I’m so thrilled that The Mystery of the Clockwork Sparrow has been shortlisted for the Waterstones Children’s Book Prize 2016!
It’s on the shortlist for the Younger Fiction category of the prize, along with five other fantastic books:
- Bird by Crystal Chan (Tamarind)
- Darkmouth by Shane Hegarty (HarperCollins)
- Witch Wars by Sibéal Pounder (Bloomsbury)
- The Blackthorn Key by Kevin Sands (Puffin)
- My Brother is a Superhero by David Solomons (Nosy Crow)
There are also lots of brilliant books shortlisted for the Illustrated Book and Older Fiction category of this year’s Prize – including lots of my favourites!
It’s particularly special to me that Clockwork Sparrow has been shortlisted for this prize, as the shortlist is chosen by booksellers in Waterstones stores. I’ve written here before about how much I love Waterstones: it’s so important that we have a top quality high street bookseller, with knowledgeable booksellers and a wide range of books.
I was inspired by Mel Salisbury who wrote this lovely blog post about being shortlisted for the Older Fiction category, to write a bit about my own relationship with Waterstones. We didn’t actually have a Waterstones in Chorley, the small market town closest to where I grew up (though these days you can find a great indie bookshop there – the lovely Ebb & Flo). But a trip to the big Waterstones in nearby Preston was about the most exciting thing I could imagine, and I can remember spending HOURS in the children’s section, luxuriating in the deliciously difficult task of choosing which books to buy with my Christmas or birthday money.
When I was 11, my mum and I moved a little further north to Lancaster, and I was thrilled to realise that we now lived just 10 minutes walk from a big Waterstones. I could go there as often as I wanted – and I did, feeling extremely grown-up and sophisticated. I knew that bookshop inside out, and spent a lot of time choosing a new Baby-Sitter’s Club title, or eyeing up the Judy Blumes. Lots of my favourite books came from that shop – I especially remember buying The Diary of a Young Girl by Anne Frank, A Little Love Song and Cuckoo Song by Michelle Magorian, and The Quantocks Quartet by Ruth Elwin Harris – which was one of the series that first made me interested in the Edwardian period.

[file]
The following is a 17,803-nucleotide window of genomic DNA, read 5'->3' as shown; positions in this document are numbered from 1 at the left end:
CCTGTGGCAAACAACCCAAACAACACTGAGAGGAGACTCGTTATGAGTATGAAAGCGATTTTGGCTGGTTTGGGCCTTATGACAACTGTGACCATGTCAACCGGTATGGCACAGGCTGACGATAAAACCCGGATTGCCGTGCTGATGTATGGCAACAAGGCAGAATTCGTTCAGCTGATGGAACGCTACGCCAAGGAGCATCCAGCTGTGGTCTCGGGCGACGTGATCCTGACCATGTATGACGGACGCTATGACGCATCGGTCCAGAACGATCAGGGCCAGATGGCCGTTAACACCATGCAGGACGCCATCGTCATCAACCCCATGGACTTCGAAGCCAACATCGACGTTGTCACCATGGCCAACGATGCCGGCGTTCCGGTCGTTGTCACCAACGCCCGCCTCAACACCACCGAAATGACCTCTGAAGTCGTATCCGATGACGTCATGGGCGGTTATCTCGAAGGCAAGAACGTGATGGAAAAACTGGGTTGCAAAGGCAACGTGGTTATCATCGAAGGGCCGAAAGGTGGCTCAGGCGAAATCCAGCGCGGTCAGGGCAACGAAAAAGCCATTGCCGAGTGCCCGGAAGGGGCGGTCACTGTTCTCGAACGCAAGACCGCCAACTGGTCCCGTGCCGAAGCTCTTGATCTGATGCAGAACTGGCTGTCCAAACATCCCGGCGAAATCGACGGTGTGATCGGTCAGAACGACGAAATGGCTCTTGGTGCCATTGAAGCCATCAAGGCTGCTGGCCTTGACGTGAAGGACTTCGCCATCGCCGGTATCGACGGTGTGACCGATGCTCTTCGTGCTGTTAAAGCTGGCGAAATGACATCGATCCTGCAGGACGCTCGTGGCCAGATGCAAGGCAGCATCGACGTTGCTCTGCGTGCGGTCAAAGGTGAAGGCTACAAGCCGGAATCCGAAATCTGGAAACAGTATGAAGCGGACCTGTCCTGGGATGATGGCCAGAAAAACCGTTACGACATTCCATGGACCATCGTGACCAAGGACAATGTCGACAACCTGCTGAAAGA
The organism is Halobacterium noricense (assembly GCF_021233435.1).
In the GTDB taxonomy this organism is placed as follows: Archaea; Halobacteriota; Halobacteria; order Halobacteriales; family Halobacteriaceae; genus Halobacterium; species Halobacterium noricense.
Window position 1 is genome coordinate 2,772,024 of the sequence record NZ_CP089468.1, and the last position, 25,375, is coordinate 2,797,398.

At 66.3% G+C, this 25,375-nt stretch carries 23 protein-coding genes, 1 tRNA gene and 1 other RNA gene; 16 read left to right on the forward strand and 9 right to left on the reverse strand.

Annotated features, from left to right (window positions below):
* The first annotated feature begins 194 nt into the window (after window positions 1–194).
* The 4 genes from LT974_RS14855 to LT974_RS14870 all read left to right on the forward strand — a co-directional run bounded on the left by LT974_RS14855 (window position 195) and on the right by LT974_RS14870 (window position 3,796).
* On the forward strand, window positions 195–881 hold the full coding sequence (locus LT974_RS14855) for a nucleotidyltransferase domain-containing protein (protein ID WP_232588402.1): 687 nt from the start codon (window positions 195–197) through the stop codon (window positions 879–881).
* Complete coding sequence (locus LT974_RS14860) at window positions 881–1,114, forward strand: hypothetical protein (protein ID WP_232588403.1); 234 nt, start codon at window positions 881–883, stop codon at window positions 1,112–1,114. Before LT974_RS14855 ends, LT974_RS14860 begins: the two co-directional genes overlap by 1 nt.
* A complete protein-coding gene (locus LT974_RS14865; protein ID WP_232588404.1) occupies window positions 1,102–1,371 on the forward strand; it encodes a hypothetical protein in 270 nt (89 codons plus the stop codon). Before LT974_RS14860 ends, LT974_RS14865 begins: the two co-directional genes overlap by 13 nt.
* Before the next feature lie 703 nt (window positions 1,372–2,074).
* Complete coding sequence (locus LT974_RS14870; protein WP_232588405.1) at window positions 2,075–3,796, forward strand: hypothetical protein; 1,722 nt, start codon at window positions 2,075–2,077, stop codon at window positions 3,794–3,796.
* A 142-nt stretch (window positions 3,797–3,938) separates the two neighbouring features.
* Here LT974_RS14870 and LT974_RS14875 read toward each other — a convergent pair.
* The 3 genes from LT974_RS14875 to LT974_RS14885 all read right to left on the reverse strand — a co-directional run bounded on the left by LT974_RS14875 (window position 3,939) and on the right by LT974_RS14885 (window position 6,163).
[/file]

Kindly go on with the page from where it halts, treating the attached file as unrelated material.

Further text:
It was apt that a few years later, I ended up doing work experience in that very same Waterstones, where the lovely booksellers were so welcoming and embraced my enthusiasm for all things bookish! A year or so after that, when a Saturday job became available, I was lucky enough to get it. I loved being a Waterstones bookseller, and had such a great time there that I even carrying on working occasionally during my holidays after I went away to university.
These days, Waterstones bookshops are some of my favourite places in London – from the glorious flagship store, Waterstones Piccadilly, to the gorgeous new Waterstones Tottenham Court Road where I recently went to hear Juno Dawson talk about her latest book Mind Your Head.
I’ve been lucky enough to attend the Waterstones Children’s Book Prize ceremony for the last few years in the company of the Waterstones Children’s Laureate, who has the job of presenting the prize to the overall winner. I’ve always loved having the chance to meet the authors and illustrators on the shortlist – it’s a dream come true to realise that this year, one of those authors will be me!
So excited for @followtheyellow! #ClockworkSparrow is on the #WCBP16 shortlist! This calls for tea and cake! pic.twitter.com/ydZqIndHNm
— Egmont Publishing UK (@EgmontUK) February 11, 2016
In other very exciting prize news, I’ve also recently found out that The Mystery of the Clockwork Sparrow has been longlisted for the Branford Boase Award 2016. This is another really lovely prize, and one of the things that makes it special is that it’s not just a prize for a book’s author, but for its editor too – so I share my longlisting with my two wonderful editors, Ali Dougal and Hannah Sandford.
The prize is named for author Henrietta Brandford and her editor Wendy Boase: I love that it reflects the fact that a book is a real team effort, and recognises all the hard work of the editors as well as the author in creating the finished work.
Check out the 2016 Brandford Boase longlist here.